Monacans and Miners: Native American and Coal Mining Communities in Appalachia

By Samuel R. Cook | Go to book overview

1

THE SEEDS OF COLONIALISM

The Monacan Alliance and Early European Contact

One of the pivotal elements of colonialism is the denigration of the culture and heritage of the colonized by the colonizer. The title of Eric Wolf's Europe and the People without History (1997 ed. ) succinctly describes the attitude that the first Europeans on this continent and their progeny extended toward Native Americans. Most often, Native communities were treated as static and inferior societies that were incapable of attaining any meaningful history—a process that Hill refers to as "historicide" (1996: p. 16). Many Europeans perceived them as having failed to evolve from the original state of nature in which it was believed that all human groups once lived (Berkhoffer, 1978). Subsequently, these Eurocentric notions diffused into much of the scholarly treatment of Indians. From a traditional Western perspective, then, American Indian history commenced when the aboriginal societies of this continent began to be transformed by contact with non-Indians.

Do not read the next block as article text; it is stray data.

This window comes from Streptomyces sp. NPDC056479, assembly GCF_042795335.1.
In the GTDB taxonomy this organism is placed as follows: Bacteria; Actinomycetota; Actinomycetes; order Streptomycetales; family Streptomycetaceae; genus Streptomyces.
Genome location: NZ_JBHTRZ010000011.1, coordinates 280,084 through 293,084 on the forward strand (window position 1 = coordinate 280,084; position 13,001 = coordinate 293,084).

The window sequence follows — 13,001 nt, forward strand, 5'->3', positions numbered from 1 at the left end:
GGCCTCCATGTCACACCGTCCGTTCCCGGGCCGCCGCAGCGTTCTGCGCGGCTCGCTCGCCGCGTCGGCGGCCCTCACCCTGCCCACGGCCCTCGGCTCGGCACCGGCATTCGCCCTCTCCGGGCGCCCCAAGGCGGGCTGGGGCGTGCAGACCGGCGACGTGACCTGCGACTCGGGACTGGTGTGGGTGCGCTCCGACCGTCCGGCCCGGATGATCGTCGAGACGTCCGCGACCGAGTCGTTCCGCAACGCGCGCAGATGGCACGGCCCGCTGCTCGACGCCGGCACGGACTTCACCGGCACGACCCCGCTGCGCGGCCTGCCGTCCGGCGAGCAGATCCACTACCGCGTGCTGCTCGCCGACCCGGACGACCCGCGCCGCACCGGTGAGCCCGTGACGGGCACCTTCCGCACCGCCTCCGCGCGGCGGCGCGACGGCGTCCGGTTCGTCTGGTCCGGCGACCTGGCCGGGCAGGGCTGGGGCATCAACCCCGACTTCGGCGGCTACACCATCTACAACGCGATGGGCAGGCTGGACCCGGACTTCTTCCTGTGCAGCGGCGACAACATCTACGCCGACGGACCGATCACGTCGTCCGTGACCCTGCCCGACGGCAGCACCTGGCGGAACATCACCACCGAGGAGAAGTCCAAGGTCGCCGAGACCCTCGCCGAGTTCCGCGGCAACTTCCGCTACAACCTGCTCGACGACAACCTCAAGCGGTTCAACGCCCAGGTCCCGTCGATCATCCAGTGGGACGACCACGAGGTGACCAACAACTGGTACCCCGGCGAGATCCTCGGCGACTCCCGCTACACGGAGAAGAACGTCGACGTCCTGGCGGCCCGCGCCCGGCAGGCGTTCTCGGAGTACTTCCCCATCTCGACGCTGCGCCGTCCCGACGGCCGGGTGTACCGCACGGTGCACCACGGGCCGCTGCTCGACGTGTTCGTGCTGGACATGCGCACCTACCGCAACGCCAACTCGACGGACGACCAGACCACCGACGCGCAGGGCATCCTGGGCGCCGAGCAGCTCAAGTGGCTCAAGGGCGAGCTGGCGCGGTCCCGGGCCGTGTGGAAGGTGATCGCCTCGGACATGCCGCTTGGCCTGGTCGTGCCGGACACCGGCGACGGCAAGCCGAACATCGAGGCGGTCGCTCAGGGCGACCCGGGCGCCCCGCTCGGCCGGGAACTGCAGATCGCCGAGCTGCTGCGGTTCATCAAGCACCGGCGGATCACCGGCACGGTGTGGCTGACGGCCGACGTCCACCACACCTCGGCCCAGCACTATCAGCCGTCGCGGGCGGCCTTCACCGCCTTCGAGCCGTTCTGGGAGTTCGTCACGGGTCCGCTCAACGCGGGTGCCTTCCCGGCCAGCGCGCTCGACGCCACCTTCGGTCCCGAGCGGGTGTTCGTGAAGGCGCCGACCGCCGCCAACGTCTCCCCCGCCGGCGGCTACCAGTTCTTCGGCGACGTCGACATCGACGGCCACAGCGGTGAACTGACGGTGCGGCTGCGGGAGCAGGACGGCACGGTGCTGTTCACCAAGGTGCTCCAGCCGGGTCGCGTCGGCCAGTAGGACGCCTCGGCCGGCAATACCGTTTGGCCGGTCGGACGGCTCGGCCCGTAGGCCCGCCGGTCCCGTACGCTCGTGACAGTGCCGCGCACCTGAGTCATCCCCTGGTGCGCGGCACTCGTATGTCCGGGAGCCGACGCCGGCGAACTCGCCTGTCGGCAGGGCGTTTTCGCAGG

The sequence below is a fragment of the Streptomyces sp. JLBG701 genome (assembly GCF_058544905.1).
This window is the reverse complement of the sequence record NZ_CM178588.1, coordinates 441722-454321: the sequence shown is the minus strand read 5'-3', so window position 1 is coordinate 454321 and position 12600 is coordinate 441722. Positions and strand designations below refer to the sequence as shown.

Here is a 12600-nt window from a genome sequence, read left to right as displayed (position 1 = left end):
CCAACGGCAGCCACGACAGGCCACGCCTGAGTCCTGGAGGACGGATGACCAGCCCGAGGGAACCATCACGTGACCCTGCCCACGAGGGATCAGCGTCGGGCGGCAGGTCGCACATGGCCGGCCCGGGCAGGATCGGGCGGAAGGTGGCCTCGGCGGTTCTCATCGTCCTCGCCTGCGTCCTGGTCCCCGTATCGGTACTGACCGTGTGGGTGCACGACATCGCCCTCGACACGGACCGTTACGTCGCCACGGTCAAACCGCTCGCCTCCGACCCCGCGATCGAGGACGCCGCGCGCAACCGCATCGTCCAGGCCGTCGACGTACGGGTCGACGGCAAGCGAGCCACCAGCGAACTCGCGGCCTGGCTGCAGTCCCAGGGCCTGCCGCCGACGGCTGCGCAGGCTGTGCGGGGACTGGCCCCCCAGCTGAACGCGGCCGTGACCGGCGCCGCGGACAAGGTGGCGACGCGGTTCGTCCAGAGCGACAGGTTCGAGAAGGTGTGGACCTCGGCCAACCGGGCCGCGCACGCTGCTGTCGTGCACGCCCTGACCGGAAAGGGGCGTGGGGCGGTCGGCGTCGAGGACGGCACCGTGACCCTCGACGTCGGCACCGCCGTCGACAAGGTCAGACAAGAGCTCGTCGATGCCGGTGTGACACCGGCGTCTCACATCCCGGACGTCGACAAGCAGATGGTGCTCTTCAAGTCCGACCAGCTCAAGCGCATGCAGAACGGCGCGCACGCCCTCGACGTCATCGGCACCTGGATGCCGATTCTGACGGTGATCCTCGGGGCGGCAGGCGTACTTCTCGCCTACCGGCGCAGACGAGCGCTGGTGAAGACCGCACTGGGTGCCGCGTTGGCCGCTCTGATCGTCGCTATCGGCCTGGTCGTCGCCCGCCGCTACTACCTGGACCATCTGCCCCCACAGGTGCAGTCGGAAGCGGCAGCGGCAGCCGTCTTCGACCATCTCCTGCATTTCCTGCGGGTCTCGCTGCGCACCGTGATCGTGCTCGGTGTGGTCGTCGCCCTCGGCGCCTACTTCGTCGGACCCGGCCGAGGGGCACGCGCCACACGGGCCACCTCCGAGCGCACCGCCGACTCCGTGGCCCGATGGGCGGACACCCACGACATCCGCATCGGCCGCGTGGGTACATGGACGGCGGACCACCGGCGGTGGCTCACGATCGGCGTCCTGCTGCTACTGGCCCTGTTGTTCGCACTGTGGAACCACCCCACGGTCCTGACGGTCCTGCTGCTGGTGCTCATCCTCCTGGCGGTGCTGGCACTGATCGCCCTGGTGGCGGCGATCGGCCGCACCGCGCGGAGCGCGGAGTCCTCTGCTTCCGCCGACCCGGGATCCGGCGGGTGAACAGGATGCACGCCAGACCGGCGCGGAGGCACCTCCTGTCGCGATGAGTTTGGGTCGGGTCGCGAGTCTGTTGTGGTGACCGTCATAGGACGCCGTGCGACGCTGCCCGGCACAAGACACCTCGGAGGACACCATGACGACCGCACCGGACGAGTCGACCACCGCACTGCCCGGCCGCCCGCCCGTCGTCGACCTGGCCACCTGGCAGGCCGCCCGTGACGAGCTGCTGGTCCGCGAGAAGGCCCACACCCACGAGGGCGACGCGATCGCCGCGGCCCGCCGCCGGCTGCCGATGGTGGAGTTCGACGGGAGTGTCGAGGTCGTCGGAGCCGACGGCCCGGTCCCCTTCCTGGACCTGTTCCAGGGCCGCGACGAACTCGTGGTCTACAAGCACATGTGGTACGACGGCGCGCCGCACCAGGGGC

Of course, it is absurd to deem any human group as devoid of history, for history is first of all an attempt to chronicle human activity, whether in written or oral form. Yet for the Monacan Indians of Amherst County, Virginia, the legacy of colonialism did not merely mean that their colonizers ignored their history. Through the various cycles of the colonial process, they themselves were nearly

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